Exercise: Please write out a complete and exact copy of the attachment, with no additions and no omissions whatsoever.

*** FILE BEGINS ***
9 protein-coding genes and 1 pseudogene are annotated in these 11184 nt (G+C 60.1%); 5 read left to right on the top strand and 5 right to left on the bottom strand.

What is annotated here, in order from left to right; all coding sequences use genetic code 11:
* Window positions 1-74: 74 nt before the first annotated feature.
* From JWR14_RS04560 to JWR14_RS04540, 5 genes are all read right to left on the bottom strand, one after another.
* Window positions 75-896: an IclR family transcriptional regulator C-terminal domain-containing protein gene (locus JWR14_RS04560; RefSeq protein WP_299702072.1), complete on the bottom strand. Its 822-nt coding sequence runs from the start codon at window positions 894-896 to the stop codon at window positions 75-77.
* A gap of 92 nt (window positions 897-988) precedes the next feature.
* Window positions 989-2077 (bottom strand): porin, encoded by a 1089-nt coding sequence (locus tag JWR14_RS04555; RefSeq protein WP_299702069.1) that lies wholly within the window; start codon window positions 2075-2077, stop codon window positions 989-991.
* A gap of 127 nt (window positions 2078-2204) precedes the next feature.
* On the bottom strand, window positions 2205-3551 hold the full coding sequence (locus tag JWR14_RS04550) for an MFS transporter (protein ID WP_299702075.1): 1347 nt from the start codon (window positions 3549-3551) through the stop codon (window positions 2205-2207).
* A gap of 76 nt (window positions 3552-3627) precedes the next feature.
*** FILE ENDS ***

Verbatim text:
9 protein-coding genes and 1 pseudogene are annotated in these 11184 nt (G+C 60.1%); 5 read left to right on the top strand and 5 right to left on the bottom strand.

What is annotated here, in order from left to right; all coding sequences use genetic code 11:
* Window positions 1-74: 74 nt before the first annotated feature.
* From JWR14_RS04560 to JWR14_RS04540, 5 genes are all read right to left on the bottom strand, one after another.
* Window positions 75-896: an IclR family transcriptional regulator C-terminal domain-containing protein gene (locus JWR14_RS04560; RefSeq protein WP_299702072.1), complete on the bottom strand. Its 822-nt coding sequence runs from the start codon at window positions 894-896 to the stop codon at window positions 75-77.
* A gap of 92 nt (window positions 897-988) precedes the next feature.
* Window positions 989-2077 (bottom strand): porin, encoded by a 1089-nt coding sequence (locus tag JWR14_RS04555; RefSeq protein WP_299702069.1) that lies wholly within the window; start codon window positions 2075-2077, stop codon window positions 989-991.
* A gap of 127 nt (window positions 2078-2204) precedes the next feature.
* On the bottom strand, window positions 2205-3551 hold the full coding sequence (locus tag JWR14_RS04550) for an MFS transporter (protein ID WP_299702075.1): 1347 nt from the start codon (window positions 3549-3551) through the stop codon (window positions 2205-2207).
* A gap of 76 nt (window positions 3552-3627) precedes the next feature.